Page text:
Promising international steps on banning ivory trade - will the EU follow suit?

As global leaders move to shut down ivory markets, will the EU follow suit and listen to pleas from African nations for help in closing ivory trade?  The decision from the Government of China outlawing sales at the start of 2018, already shed light to the dark road to save elephants. “In the past year since the announcement of China’s ban, the ivory price has dropped across Asia”, says Grace Gabriel – Regional Director Asia at IFAW. “Shutting down ivory markets and enhancing enforcement increase the risks and reduce the profit for criminals to poach elephants and smuggle their ivory. Clear policies making ivory trade illegal in all circumstances also help reduce consumer demand by putting a stigma on ivory trade.”

China’s decision was also welcomed by Mr. Erik Solheim, Head of UN Environment who stated: “This is an historic step and may well be a turning point in our fight to save elephants from extinction. We need more countries and territories to follow suit.”

Just one month after this ban came into force, lawmakers in Hong Kong SAR, the world's largest ivory market, also voted last Wednesday in favor of gradually phasing out local ivory trade until 2021, imposing heavier penalties for offenders to a maximum fine of $1.3 million as well as maximum prison sentence of 10 years. “On the heels of mainland China implementing a complete ban on commercial ivory trade, Hong Kong SAR has also passed a law banning ivory trade on the island and increased penalties for violations”, Gabriel continues. “It is great news for elephants. It shows that more people around the world have come to realize a simple fact: Ivory trade anywhere threatens elephants everywhere.”


Bans on the ivory trade is definitely building momentum since 2016 when the Obama Administration in the United States, also enacted regulations to halt most imports and exports of ivory products, and limit interstate ivory sales to antique products and certain other items with small amounts of ivory. A near total ban was also introduced in France where certain exemptions were included to allow for the trading of objects made of carved ivory and carved rhinoceros horn produced before 1 July 1975, the day CITES entered into force.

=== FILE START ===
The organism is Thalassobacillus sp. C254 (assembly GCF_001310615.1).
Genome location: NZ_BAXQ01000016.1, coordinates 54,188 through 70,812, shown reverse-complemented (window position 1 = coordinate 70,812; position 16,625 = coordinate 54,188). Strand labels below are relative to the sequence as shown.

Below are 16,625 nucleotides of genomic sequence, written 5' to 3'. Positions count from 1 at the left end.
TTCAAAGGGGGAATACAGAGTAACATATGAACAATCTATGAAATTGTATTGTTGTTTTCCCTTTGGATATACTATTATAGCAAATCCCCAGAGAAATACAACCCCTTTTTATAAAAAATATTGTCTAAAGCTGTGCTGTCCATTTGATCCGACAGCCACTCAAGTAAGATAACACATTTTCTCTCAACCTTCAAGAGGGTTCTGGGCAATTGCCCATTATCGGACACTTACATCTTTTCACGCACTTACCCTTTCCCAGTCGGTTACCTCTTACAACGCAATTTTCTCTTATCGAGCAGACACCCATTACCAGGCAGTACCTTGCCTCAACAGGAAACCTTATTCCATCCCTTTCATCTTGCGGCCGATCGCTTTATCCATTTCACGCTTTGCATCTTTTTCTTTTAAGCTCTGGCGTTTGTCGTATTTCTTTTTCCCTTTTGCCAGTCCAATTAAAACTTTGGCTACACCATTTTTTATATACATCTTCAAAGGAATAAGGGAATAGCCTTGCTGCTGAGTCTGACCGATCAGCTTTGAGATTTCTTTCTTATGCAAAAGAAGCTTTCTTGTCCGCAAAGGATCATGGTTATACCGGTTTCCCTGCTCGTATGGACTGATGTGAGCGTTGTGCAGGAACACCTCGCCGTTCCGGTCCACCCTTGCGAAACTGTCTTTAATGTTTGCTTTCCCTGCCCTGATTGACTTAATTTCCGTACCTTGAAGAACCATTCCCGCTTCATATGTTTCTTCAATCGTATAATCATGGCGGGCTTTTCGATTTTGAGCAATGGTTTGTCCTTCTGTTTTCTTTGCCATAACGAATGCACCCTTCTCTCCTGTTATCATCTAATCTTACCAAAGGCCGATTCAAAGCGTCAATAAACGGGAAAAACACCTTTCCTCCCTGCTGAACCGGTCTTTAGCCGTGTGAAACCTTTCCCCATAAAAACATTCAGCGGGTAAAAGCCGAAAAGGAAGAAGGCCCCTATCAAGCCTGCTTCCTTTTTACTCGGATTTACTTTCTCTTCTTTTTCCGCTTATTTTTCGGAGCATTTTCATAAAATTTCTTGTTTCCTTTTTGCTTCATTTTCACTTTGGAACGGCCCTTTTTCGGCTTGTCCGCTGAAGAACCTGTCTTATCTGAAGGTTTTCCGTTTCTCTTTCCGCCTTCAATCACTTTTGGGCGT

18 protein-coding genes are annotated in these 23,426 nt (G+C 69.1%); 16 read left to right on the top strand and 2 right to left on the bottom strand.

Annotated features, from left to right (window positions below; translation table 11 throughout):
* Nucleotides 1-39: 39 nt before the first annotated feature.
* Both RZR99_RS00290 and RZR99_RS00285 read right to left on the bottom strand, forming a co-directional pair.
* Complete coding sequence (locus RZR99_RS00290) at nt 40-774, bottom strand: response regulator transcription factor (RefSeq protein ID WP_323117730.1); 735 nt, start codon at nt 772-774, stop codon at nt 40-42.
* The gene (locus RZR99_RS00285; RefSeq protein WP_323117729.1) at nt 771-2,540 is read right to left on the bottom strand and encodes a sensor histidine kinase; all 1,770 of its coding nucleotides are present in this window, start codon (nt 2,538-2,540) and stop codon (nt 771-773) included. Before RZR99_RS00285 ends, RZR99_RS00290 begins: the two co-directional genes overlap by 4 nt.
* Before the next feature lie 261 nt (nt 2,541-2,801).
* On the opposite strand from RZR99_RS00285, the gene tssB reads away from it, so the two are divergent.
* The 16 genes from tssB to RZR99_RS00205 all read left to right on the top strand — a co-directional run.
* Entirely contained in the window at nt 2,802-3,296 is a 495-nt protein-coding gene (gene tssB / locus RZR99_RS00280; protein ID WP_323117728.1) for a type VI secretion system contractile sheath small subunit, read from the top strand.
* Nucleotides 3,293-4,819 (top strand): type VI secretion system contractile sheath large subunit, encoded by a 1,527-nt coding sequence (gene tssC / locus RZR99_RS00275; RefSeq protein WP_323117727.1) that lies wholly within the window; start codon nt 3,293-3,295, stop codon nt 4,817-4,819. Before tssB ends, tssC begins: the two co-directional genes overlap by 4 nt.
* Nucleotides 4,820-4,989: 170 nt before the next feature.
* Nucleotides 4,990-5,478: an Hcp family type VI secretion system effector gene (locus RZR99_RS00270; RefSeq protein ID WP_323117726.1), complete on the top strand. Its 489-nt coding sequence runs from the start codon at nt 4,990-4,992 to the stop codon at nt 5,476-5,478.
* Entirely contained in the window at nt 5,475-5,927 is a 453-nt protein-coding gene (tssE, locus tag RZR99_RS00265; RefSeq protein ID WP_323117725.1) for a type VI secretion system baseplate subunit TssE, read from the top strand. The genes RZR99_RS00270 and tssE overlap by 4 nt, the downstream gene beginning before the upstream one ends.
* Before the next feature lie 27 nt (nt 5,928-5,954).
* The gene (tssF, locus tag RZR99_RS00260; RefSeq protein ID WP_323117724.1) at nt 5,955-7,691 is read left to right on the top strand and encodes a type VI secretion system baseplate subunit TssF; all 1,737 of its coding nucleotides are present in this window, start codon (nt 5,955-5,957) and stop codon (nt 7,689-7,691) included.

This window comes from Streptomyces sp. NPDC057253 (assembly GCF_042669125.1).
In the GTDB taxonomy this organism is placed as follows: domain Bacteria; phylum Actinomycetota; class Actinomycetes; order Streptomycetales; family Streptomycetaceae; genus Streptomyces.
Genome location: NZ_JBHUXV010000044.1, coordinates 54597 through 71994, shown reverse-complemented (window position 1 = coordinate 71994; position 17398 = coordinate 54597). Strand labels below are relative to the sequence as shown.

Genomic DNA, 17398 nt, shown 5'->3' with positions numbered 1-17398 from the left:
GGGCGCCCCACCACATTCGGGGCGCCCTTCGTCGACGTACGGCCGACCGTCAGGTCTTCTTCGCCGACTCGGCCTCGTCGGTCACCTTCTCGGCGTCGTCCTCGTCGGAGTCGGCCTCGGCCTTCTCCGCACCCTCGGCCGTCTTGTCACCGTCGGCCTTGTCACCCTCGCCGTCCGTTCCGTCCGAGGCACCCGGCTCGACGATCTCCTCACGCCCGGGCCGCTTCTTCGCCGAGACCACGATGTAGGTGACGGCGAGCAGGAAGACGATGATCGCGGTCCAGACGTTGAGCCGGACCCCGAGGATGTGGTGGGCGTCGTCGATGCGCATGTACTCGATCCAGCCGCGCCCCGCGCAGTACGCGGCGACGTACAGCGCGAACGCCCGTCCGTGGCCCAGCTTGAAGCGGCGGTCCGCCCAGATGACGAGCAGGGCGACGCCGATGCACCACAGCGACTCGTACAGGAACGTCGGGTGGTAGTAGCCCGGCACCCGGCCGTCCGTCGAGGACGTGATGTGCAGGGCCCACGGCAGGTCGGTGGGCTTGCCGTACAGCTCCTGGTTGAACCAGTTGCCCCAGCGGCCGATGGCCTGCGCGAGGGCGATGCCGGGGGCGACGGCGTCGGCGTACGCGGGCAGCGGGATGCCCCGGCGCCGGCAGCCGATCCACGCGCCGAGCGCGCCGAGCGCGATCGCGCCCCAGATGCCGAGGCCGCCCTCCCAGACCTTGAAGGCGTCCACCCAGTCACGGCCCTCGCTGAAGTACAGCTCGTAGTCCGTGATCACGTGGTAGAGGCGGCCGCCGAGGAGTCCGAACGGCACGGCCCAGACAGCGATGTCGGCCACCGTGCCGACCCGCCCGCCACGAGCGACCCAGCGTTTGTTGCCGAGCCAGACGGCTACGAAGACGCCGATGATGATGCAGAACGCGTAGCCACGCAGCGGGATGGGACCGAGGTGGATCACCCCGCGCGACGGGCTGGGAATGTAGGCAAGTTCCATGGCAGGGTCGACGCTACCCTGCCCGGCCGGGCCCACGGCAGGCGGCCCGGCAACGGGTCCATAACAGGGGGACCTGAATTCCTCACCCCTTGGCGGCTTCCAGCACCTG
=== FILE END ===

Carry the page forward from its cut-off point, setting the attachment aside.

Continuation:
Now, only time will tell if the UK will also take another landmark decision towards an ivory ban. The overwhelming majority of the 60,000 responses to the public consultation launched by the Government in 2017 is in support of an ivory ban. Subsequently in February 2018, the new UK-China action to end the illegal wildlife trade was announced. The final decision will definitely be relevant to the next Illegal Wildlife Trade Conference hosted by the Government of UK in October 2018.

“Fighting international ivory trafficking is a battle we can’t afford to lose,” said Commissioner for Environment, Maritime Affairs and Fisheries Karmenu Vella, in 2017 when launching a recommendation to EU member states to end the export of old raw ivory as of 1 July 2017. The EU Commission also launched a parallel public consultation on ivory trade in 2017 that garnered a total of 89,833 submissions. The responses are being analyzed and a final decision on whether further restrictions on worked ivory are also necessary will be known in July 2018.

A legalized domestic market inside the EU, the largest exporter of legal ivory, still fuels demand and enables traders to launder illegal ivory. Ivory markets adapt and they could increase further in other Asian countries as the trade in mainland China and Hong Kong SAR closes. Therefore, the EU, the most important donor for biodiversity conservation, has now the chance to take on leadership and align with China’s decision to protect elephants from extinction by banning ivory trade. Elephant range states in Africa urged the EU to do so. IFAW urges the EU to take stronger measures banning ivory trade with only de minimis exemptions. Only this way, the EU could contribute to making the illegal ivory market finally disappear.

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Azzedine Downes,IFAW President and CEO
President and Chief Executive Officer
Céline Sissler-Bienvenu, Director, France and Francophone Africa
Director, France and Francophone Africa
Dr. Elsayed Ahmed Mohamed, Regional Director, Middle East and North Africa
Regional Director, Middle East and North Africa
Dr. Maria (Masha) N. Vorontsova, Senior Advisor to the IFAW Marine Conservation
Senior Advisor to the IFAW Marine Conservation Program
Faye Cuevas, Esq.
Senior Vice President
Grace Ge Gabriel, Regional Director, Asia
Regional Director, Asia
Executive Vice President
Executive Vice President
Matt Collis, Director, International Policy
Director, International Policy
Pauline Verheij, Program Manager, Wildlife Crime
Program Manager, Wildlife Crime
Rikkert Reijnen, Program Director, Wildlife Crime
Program Director, Wildlife Crime
Country Representative, Germany
Country Representative, Germany
Staci McLennan, Director, EU Office
Director, EU Office
Tania McCrea-Steele, Project Lead, Global Wildlife Cybercrime
Project Lead, Global Wildlife Cybercrime
Vivek Menon, Director of IFAW partner, Wildlife Trust of India
Consulting Senior Advisor to the CEO on Strategic Partnerships & Philanthropy